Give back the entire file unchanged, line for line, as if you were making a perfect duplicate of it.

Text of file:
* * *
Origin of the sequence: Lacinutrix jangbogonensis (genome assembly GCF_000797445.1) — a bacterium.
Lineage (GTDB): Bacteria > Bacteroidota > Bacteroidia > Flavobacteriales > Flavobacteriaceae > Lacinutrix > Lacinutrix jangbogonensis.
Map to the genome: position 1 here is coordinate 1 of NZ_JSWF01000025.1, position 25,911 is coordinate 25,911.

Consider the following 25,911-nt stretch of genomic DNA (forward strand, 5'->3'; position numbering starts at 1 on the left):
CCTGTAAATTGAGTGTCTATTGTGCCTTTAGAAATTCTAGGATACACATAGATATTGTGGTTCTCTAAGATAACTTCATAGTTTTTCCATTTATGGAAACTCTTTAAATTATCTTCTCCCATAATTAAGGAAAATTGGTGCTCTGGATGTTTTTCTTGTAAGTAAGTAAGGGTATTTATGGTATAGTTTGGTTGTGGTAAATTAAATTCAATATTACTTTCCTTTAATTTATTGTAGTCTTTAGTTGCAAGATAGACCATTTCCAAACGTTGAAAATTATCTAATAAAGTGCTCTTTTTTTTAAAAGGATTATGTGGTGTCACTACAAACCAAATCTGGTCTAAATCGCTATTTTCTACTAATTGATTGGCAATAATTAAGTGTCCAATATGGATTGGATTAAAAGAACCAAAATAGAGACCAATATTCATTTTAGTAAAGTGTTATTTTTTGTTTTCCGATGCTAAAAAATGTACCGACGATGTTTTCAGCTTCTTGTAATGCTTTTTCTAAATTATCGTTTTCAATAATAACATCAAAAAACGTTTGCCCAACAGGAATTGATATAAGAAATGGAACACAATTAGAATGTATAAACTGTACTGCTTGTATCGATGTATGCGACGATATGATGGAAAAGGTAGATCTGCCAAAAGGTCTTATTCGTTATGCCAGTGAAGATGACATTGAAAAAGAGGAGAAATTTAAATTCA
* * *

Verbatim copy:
Origin of the sequence: Lacinutrix jangbogonensis (genome assembly GCF_000797445.1) — a bacterium.
Lineage (GTDB): Bacteria > Bacteroidota > Bacteroidia > Flavobacteriales > Flavobacteriaceae > Lacinutrix > Lacinutrix jangbogonensis.
Map to the genome: position 1 here is coordinate 1 of NZ_JSWF01000025.1, position 25,911 is coordinate 25,911.

Consider the following 25,911-nt stretch of genomic DNA (forward strand, 5'->3'; position numbering starts at 1 on the left):
CCTGTAAATTGAGTGTCTATTGTGCCTTTAGAAATTCTAGGATACACATAGATATTGTGGTTCTCTAAGATAACTTCATAGTTTTTCCATTTATGGAAACTCTTTAAATTATCTTCTCCCATAATTAAGGAAAATTGGTGCTCTGGATGTTTTTCTTGTAAGTAAGTAAGGGTATTTATGGTATAGTTTGGTTGTGGTAAATTAAATTCAATATTACTTTCCTTTAATTTATTGTAGTCTTTAGTTGCAAGATAGACCATTTCCAAACGTTGAAAATTATCTAATAAAGTGCTCTTTTTTTTAAAAGGATTATGTGGTGTCACTACAAACCAAATCTGGTCTAAATCGCTATTTTCTACTAATTGATTGGCAATAATTAAGTGTCCAATATGGATTGGATTAAAAGAACCAAAATAGAGACCAATATTCATTTTAGTAAAGTGTTATTTTTTGTTTTCCGATGCTAAAAAATGTACCGACGATGTTTTCAGCTTCTTGTAATGCTTTTTCTAAATTATCGTTTTCAATAATAACATCAAAAAACGTTTGCCCAACAGGAATTGATATAAGAAATGGAACACAATTAGAATGTATAAACTGTACTGCTTGTATCGATGTATGCGACGATATGATGGAAAAGGTAGATCTGCCAAAAGGTCTTATTCGTTATGCCAGTGAAGATGACATTGAAAAAGAGGAGAAATTTAAATTCA